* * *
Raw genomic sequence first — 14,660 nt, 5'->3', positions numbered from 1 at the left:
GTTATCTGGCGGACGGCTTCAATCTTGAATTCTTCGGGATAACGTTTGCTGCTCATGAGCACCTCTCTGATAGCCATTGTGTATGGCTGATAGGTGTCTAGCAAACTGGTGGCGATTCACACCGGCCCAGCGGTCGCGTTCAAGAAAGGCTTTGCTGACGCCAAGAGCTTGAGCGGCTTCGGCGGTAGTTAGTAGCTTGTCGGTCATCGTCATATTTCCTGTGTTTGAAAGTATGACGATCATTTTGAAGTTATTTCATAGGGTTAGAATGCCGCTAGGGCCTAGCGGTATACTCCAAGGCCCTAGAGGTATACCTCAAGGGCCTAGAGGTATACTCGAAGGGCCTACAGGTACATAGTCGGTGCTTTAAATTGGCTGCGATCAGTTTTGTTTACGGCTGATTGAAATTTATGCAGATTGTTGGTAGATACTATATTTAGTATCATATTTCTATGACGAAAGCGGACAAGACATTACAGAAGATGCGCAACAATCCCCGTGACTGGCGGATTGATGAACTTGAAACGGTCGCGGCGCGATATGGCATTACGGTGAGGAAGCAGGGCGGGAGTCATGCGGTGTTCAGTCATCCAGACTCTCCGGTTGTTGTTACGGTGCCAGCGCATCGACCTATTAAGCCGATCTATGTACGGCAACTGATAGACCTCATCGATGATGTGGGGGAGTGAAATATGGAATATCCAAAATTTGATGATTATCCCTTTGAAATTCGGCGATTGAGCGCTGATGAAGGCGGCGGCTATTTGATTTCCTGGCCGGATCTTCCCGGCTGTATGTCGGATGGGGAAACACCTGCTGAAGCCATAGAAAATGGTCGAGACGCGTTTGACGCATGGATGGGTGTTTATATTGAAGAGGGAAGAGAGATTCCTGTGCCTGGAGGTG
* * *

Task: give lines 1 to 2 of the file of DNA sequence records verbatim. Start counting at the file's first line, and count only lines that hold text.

Raw genomic sequence first — 14,660 nt, 5'->3', positions numbered from 1 at the left:
GTTATCTGGCGGACGGCTTCAATCTTGAATTCTTCGGGATAACGTTTGCTGCTCATGAGCACCTCTCTGATAGCCATTGTGTATGGCTGATAGGTGTCTAGCAAACTGGTGGCGATTCACACCGGCCCAGCGGTCGCGTTCAAGAAAGGCTTTGCTGACGCCAAGAGCTTGAGCGGCTTCGGCGGTAGTTAGTAGCTTGTCGGTCATCGTCATATTTCCTGTGTTTGAAAGTATGACGATCATTTTGAAGTTATTTCATAGGGTTAGAATGCCGCTAGGGCCTAGCGGTATACTCCAAGGCCCTAGAGGTATACCTCAAGGGCCTAGAGGTATACTCGAAGGGCCTACAGGTACATAGTCGGTGCTTTAAATTGGCTGCGATCAGTTTTGTTTACGGCTGATTGAAATTTATGCAGATTGTTGGTAGATACTATATTTAGTATCATATTTCTATGACGAAAGCGGACAAGACATTACAGAAGATGCGCAACAATCCCCGTGACTGGCGGATTGATGAACTTGAAACGGTCGCGGCGCGATATGGCATTACGGTGAGGAAGCAGGGCGGGAGTCATGCGGTGTTCAGTCATCCAGACTCTCCGGTTGTTGTTACGGTGCCAGCGCATCGACCTATTAAGCCGATCTATGTACGGCAACTGATAGACCTCATCGATGATGTGGGGGAGTGAAATATGGAATATCCAAAATTTGATGATTATCCCTTTGAAATTCGGCGATTGAGCGCTGATGAAGGCGGCGGCTATTTGATTTCCTGGCCGGATCTTCCCGGCTGTATGTCGGATGGGGAAACACCTGCTGAAGCCATAGAAAATGGTCGAGACGCGTTTGACGCATGGATGGGTGTTTATATTGAAGAGGGAAGAGAGATTCCTGTGCCTGGAGGTG